• O Christmas Tree

    Posted on December 1, 2017 by in Blog

    The tradition of bringing evergreen trees indoors has been a cross-cultural practice for much of human history. Pagans decorated their homes with tree branches during the winter solstice, Romans decorated temples with evergreens during the festival of Saturnalia, and today we identify the indoor, decorated, tree as a “Christmas tree”, under which Santa Claus leaves his gifts. But as familiar as this perennial symbol is to our collective human consciousness, it is not always so easy for our four-legged family members to understand.

    Cats are naturally curious and will be interested in examining, exploring, and potentially knocking over your seasonal decorations. To keep your cat from climbing your tree you may create obstacles surrounding the tree: barricades or even just putting material under the tree they cannot dig their claws into (aluminum foil, double-sided tape, etc.). But cats may find ways to hop onto your tree from other furniture, so put this into consideration when placing your tree in the room. There are natural and commercial “feline repellants” to discourage your cat from approaching the tree, such as orange peels, diluted vinegar, or hot sauce, but these things will need to be reapplied regularly as they lose their potency.

    You’ve just spent all this time training your dog to only pee outside…and now you’ve brought outside inside. Can you blame them for being confused? If your dog has difficulty grasping this idea that your live tree is not an indoor restroom, you will need to supervise them in much the same way you would when housebreaking a puppy. Take note of when it looks like they may be getting ready to go and get them outside immediately.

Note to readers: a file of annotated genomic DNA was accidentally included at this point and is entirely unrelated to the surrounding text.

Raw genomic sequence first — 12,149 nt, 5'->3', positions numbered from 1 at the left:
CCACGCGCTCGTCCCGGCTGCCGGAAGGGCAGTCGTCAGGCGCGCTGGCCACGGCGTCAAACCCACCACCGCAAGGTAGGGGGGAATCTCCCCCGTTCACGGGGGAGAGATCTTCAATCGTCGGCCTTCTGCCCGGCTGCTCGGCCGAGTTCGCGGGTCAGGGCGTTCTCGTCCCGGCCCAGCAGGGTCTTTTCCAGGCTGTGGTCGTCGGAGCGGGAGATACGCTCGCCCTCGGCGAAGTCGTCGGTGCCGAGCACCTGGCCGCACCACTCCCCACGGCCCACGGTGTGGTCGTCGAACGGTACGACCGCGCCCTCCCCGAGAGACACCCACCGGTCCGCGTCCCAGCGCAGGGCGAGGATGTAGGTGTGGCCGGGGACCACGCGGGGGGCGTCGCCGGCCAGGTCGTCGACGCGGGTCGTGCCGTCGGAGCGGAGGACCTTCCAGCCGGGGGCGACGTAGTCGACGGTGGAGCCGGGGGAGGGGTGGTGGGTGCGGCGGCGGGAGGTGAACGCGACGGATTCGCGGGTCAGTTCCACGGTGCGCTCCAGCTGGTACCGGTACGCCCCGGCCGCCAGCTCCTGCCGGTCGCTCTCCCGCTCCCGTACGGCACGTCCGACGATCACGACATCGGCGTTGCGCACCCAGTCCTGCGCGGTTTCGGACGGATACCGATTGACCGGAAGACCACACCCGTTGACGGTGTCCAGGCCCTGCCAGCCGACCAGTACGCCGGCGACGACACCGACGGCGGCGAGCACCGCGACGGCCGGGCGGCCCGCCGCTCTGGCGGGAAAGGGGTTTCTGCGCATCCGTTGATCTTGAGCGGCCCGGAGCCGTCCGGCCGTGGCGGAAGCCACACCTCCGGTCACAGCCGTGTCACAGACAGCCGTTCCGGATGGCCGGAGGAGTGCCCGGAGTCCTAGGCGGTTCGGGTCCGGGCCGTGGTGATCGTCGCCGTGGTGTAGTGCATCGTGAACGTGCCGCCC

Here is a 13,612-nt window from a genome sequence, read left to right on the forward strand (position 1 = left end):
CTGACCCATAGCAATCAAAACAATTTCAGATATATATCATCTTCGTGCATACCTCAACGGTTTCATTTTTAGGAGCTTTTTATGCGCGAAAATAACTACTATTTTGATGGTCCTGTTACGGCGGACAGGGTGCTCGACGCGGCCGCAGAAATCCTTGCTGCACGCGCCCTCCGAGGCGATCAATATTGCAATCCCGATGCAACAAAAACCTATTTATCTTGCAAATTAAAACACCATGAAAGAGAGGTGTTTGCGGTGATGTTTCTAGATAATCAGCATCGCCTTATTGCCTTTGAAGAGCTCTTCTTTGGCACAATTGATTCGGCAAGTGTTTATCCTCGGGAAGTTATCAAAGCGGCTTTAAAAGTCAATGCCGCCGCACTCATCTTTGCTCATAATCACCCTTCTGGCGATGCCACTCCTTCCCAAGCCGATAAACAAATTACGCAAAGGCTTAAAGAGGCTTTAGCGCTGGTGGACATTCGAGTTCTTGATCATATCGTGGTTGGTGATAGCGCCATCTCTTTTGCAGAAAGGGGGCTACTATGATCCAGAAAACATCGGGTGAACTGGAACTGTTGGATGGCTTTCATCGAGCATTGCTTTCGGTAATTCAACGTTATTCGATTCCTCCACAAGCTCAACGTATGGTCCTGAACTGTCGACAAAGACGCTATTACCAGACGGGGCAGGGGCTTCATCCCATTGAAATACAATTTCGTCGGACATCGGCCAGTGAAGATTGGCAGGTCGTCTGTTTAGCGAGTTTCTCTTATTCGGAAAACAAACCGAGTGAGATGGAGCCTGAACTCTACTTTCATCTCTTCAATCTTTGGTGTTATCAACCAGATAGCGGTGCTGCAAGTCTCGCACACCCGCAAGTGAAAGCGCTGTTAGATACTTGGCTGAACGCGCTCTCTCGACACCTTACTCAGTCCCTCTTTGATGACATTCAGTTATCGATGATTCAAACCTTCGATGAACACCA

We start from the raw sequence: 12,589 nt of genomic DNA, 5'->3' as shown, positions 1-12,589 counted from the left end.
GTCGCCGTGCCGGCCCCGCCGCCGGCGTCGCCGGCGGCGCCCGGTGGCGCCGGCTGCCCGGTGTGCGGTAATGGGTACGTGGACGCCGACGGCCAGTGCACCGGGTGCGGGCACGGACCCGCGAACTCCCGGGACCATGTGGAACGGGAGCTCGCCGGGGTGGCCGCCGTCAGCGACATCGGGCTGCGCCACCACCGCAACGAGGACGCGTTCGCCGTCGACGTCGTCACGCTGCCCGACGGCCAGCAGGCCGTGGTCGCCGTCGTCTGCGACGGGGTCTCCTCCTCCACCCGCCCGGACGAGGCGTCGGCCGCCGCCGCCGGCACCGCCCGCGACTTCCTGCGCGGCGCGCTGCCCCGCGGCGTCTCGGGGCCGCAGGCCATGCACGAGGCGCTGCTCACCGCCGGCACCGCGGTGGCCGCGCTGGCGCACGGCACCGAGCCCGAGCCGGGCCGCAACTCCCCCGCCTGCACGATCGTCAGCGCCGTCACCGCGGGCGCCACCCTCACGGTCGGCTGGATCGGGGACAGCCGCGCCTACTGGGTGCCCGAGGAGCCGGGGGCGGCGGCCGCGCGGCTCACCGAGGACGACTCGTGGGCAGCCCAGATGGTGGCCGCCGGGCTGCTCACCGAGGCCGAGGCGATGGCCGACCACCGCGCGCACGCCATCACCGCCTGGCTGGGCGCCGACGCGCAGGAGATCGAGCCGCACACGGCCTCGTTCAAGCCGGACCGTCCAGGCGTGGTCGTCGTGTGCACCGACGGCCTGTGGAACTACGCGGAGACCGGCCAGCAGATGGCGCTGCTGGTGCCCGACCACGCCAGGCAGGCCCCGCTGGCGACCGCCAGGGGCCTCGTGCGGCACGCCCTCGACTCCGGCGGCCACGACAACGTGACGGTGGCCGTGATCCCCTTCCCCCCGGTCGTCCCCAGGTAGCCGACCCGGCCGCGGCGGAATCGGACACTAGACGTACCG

Supervising your pet around the Christmas tree is the simplest but best advice. Dogs and cats may want to chew on branches and sticks, but the fir tree oils can be irritating and vomit inducing. Swallowing pine needles can potentially cause internal obstructions. Tinsel is pretty, but if you’re a pet owner you may reconsider using any for fear of intestinal obstruction (or at the very least, keep it far from your pet’s reach). When putting lights on your tree, avoid the lowest branches and always keep an eye out for frayed wires where your pet may have bitten them. Be aware of the symptoms of electric shock.

    Elaborate, festive decorations are one of the great joys of this time of year, but safety always comes first. By following this advice on how to help your pet and your decor coexist, you are bound to have a happy and safe holiday season.

    Sources:

    The history of Christmas trees: https://www.whychristmas.com/customs/trees.shtml

    Advice on cats and Christmas trees: http://www.petmd.com/cat/seasonal/evr_ct_cats_and_christmas_trees

    Advice for if your dog pees on your tree: http://www.dogster.com/lifestyle/what-to-do-if-your-dog-is-a-christmas-tree-pee-r

    Electric cord bite injuries in cats: http://www.petmd.com/cat/conditions/cardiovascular/c_ct_electric_cord_bite

    Electric cord bite injuries in dogs: http://www.petmd.com/dog/conditions/cardiovascular/c_dg_electric_cord_bite

    General holiday pet safety tips: http://www.petmd.com/dog/seasonal/evr_multi_christmas_safety
    http://www.petmd.com/dog/seasonal/evr_multi_dangerous_winter_decorations?page=show